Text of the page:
Metro Weekly

6 Straight Actors Have Won Oscars for Playing Gay Men

From William Hurt and Tom Hanks to The Whale's Brendan Fraser, here are six straight actors who won an Oscar for playing gay.

Rami Malik accepting the Best Actor Oscar at the 2019 Academy Awards.
Rami Malek accepting the Best Actor Oscar at the 2019 Academy Awards – Screenshot

The Oscars are getting better when it comes to honoring talents across a wide variety of identities, but LGBTQ actors are still not being nominated – and especially not winning – as often as some believe they should.

It’s been decades since an openly gay man was nominated for Best Actor, but since then, half a dozen straight men have won that coveted trophy for portraying people – either real or made up – who identify as gay.

At the 2023 Oscars, Brendan Fraser joined this group with his win for The Whale in something of a mixed bag for representation and storytelling.

Here’s a look at the six straight men who have won Best Actor for playing gay men.

William Hurt

Hollywood heartthrob William Hurt made history when he won the Best Actor Oscar in 1986 for portraying “effeminate” gay man Luis Molina, who forges a relationship with his cellmate in a Brazilian prison.

The film focuses on much more than just Molina’s sexuality, but it is certainly a big part of his character, and Hurt’s performance was groundbreaking at the time.

Hurt would claim the prize on his first attempt, and though he was nominated three more times throughout his career, he didn’t snag a second trophy.

​​Tom Hanks

Just a few years later, Tom Hanks became the second person to win the Best Actor Oscar for playing a gay male character.

In 1994, the star – who was still just beginning what would go on to become one of the most celebrated careers in Hollywood – took home his first Academy Award for his role in Philadelphia, which tells the story of a lawyer dying of AIDS who sues his employer for wrongful termination and wins.

In his speech, Hanks thanked people from his past who clearly helped make him the actor–and the person–he was when he won.

“I would not be standing here if it weren’t for two very important men in my life, so… two that I haven’t spoken with in awhile, but I had the pleasure of just the other evening,” the star began. “Mr. Rawley Farnsworth, who was my high school drama teacher, who taught me to act well the part, there all the glory lies.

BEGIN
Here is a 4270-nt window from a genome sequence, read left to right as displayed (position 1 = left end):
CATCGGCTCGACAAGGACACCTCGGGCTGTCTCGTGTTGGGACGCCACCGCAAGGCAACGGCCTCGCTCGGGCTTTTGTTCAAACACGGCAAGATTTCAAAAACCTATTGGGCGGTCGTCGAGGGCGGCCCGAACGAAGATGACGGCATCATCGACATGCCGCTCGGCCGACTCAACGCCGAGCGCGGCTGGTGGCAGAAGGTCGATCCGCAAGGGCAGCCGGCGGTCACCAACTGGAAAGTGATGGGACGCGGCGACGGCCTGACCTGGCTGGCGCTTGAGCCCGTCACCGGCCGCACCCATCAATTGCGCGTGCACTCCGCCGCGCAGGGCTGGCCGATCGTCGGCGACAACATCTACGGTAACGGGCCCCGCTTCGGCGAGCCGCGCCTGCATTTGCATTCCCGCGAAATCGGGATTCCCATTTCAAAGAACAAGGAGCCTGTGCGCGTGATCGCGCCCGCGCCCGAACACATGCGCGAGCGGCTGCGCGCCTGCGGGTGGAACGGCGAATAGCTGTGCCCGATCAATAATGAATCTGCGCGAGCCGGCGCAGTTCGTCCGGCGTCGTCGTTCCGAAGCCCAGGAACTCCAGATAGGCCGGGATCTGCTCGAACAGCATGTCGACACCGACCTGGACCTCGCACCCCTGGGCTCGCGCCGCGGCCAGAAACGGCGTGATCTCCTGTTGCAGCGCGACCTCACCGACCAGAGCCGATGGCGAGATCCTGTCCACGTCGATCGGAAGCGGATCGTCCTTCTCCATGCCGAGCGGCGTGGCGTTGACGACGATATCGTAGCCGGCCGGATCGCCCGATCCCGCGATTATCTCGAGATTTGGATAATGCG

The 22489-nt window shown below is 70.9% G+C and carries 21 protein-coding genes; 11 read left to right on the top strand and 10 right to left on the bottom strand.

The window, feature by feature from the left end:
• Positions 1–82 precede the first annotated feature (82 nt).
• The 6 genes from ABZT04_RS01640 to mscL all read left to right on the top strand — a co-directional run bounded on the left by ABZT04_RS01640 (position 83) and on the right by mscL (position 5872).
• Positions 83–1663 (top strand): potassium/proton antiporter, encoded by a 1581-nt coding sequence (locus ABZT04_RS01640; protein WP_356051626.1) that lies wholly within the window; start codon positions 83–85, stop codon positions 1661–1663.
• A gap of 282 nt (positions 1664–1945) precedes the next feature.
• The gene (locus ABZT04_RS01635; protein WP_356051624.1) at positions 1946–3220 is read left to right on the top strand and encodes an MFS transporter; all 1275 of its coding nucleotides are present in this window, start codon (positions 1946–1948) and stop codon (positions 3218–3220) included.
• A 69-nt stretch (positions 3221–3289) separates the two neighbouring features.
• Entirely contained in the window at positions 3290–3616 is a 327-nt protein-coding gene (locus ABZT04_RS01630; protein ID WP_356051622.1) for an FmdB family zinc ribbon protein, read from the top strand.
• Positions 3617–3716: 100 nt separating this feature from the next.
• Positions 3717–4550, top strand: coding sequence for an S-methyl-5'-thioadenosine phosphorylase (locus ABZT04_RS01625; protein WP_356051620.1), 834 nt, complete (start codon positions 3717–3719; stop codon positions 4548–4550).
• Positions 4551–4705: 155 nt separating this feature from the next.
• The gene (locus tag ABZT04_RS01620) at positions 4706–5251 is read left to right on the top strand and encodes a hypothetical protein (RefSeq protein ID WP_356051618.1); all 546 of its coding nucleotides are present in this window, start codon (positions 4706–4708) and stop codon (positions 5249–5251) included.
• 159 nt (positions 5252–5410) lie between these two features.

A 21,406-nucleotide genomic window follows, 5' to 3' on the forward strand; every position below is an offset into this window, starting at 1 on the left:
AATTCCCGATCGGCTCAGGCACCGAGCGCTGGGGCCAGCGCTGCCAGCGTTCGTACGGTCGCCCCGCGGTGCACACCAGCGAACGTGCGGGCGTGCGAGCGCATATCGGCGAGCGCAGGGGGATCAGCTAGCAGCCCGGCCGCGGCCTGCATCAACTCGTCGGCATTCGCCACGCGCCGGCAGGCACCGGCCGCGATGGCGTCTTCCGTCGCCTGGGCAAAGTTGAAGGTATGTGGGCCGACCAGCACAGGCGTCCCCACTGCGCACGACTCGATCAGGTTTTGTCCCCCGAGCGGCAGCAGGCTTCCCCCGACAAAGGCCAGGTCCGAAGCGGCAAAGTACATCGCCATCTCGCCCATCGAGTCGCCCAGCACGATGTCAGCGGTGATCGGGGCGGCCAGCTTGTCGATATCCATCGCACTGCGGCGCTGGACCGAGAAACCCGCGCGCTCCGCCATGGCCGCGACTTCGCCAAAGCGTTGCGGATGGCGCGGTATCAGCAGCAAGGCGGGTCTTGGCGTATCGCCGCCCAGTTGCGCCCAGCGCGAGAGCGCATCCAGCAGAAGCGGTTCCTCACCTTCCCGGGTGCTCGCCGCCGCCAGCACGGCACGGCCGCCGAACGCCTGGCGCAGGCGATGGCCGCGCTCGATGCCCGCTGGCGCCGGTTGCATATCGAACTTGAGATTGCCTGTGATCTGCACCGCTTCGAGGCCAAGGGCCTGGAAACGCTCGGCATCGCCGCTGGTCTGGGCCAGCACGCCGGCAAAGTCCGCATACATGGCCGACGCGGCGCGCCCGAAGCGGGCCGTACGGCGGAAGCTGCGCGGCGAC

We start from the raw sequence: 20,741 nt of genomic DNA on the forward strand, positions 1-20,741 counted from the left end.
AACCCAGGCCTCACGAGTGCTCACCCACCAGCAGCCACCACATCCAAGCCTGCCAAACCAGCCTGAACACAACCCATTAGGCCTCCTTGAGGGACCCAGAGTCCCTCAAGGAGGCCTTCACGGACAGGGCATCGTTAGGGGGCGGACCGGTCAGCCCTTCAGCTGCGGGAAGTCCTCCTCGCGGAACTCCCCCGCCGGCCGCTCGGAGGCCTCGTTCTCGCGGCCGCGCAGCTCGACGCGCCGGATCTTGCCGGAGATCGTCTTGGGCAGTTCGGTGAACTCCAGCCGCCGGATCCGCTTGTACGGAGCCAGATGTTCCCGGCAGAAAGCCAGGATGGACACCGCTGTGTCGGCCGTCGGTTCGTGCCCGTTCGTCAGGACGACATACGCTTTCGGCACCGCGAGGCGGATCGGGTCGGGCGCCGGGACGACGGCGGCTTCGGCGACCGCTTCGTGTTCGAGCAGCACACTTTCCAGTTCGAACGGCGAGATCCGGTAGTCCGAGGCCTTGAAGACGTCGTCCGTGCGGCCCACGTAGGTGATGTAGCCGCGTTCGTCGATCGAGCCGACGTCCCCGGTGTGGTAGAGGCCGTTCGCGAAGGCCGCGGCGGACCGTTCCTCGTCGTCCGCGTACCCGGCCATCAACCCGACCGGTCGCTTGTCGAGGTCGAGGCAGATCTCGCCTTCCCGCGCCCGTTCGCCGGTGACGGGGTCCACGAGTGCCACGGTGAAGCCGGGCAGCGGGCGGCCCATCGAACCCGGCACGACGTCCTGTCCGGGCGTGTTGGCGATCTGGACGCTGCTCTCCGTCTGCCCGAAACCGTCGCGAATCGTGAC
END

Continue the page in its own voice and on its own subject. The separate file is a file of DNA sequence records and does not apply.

“And one of my classmates under Mr. Farnsworth, Mr. John Gilkerson. I mention their names because they are two of the finest gay Americans, two wonderful men that I had the good fortune to be associated with, to fall under their inspiration at such a young age.”

Philip Seymour Hoffman

The late, great Philip Seymour Hoffman won his only Academy Award in 2006 for his take on the beloved and controversial author Truman Capote.

The literary figure was respected in his time, even though he was known to be a homosexual, which was taboo back in the 1960s. Hoffman’s turn as the writer is astounding, and he captures the legend’s mannerisms and voice perfectly.

Sadly, Hoffman would pass away less than a decade later, but not before landing another three Oscar nominations.

Sean Penn

Just three years after Hoffman won Best Actor for playing a gay man, Sean Penn did the same.

Penn collected his second trophy in that category for portraying politician and civil rights activist Harvey Milk in the biopic Milk.

That year, the film was up for a number of honors, and following a Best Original Screenplay win for Dustin Lance Black, Penn took to the stage for the second time in less than a decade to deliver one of the more memorable speeches in recent times.

He started things off on a comical note, saying, “Thank you, you commie, homo-loving sons-of-guns,” which elicited laughter from the audience.

He drove home a serious point before the end of his moment in the spotlight, stating, “I think that it is a good time for those who voted for the ban against gay marriage to sit and reflect and anticipate their great shame and the shame in their grandchildren’s eyes if they continue that way of support.” More applause followed, and Penn continued, adding, “We’ve got to have equal rights for everyone.”

Rami Malek

Before this year, the most recent straight man to win Best Actor for playing a gay person was Rami Malek. He earned his Oscar for his work on Bohemian Rhapsody, in which he portrayed the iconic Freddie Mercury.

During his acceptance speech, Malek largely focused on thanking his collaborators and family, but he did make mention of Mercury’s sexuality identity, saying, “We made a film about a gay man, an immigrant, who lived his life just unapologetically himself,” the actor started. “The fact that I’m celebrating him and this story with you tonight is proof that we’re longing for stories like this.”

Brendan Fraser

As of Sunday night, Brendan Fraser is now the sixth straight male star to win an Oscar for a role that saw him become a gay man. In The Whale, the actor, who Hollywood had all but written off until recently, plays Charlie, a morbidly obese gay man who doesn’t leave his apartment.

Much of the film focuses on how he’s still coping with the suicide of the same-sex love of his life, who had passed some time ago. Charlie also makes mention of the fact that he doesn’t have a real relationship with his family any longer, as they abandoned him after he came out.

Fraser’s performance was beloved by some – clearly enough for voters to choose him as the Best Actor – while others, especially some larger people in the LGBTQ community, found it offensive for a number of reasons.

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